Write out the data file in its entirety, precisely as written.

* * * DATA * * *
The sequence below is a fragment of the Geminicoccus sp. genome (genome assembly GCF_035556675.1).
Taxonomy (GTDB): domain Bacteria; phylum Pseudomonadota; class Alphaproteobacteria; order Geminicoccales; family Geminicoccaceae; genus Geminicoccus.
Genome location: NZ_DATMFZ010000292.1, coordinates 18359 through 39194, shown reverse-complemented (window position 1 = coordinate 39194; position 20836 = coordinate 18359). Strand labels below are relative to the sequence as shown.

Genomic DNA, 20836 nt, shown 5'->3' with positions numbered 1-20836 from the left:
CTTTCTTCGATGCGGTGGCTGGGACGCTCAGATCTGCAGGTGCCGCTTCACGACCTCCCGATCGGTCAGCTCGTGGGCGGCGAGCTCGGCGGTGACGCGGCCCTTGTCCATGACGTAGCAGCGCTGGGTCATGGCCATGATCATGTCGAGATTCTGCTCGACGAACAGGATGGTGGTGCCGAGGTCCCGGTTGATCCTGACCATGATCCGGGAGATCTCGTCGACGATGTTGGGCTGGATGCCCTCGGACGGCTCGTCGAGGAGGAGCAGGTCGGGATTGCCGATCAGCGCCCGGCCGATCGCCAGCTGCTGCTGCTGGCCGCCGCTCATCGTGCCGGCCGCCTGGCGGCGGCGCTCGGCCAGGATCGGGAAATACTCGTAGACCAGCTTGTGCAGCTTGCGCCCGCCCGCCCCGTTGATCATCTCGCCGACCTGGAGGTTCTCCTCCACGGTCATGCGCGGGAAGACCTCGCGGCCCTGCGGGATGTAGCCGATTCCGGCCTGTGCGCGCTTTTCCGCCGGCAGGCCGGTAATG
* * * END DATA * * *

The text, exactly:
The sequence below is a fragment of the Geminicoccus sp. genome (genome assembly GCF_035556675.1).
Taxonomy (GTDB): domain Bacteria; phylum Pseudomonadota; class Alphaproteobacteria; order Geminicoccales; family Geminicoccaceae; genus Geminicoccus.
Genome location: NZ_DATMFZ010000292.1, coordinates 18359 through 39194, shown reverse-complemented (window position 1 = coordinate 39194; position 20836 = coordinate 18359). Strand labels below are relative to the sequence as shown.

Genomic DNA, 20836 nt, shown 5'->3' with positions numbered 1-20836 from the left:
CTTTCTTCGATGCGGTGGCTGGGACGCTCAGATCTGCAGGTGCCGCTTCACGACCTCCCGATCGGTCAGCTCGTGGGCGGCGAGCTCGGCGGTGACGCGGCCCTTGTCCATGACGTAGCAGCGCTGGGTCATGGCCATGATCATGTCGAGATTCTGCTCGACGAACAGGATGGTGGTGCCGAGGTCCCGGTTGATCCTGACCATGATCCGGGAGATCTCGTCGACGATGTTGGGCTGGATGCCCTCGGACGGCTCGTCGAGGAGGAGCAGGTCGGGATTGCCGATCAGCGCCCGGCCGATCGCCAGCTGCTGCTGCTGGCCGCCGCTCATCGTGCCGGCCGCCTGGCGGCGGCGCTCGGCCAGGATCGGGAAATACTCGTAGACCAGCTTGTGCAGCTTGCGCCCGCCCGCCCCGTTGATCATCTCGCCGACCTGGAGGTTCTCCTCCACGGTCATGCGCGGGAAGACCTCGCGGCCCTGCGGGATGTAGCCGATTCCGGCCTGTGCGCGCTTTTCCGCCGGCAGGCCGGTAATG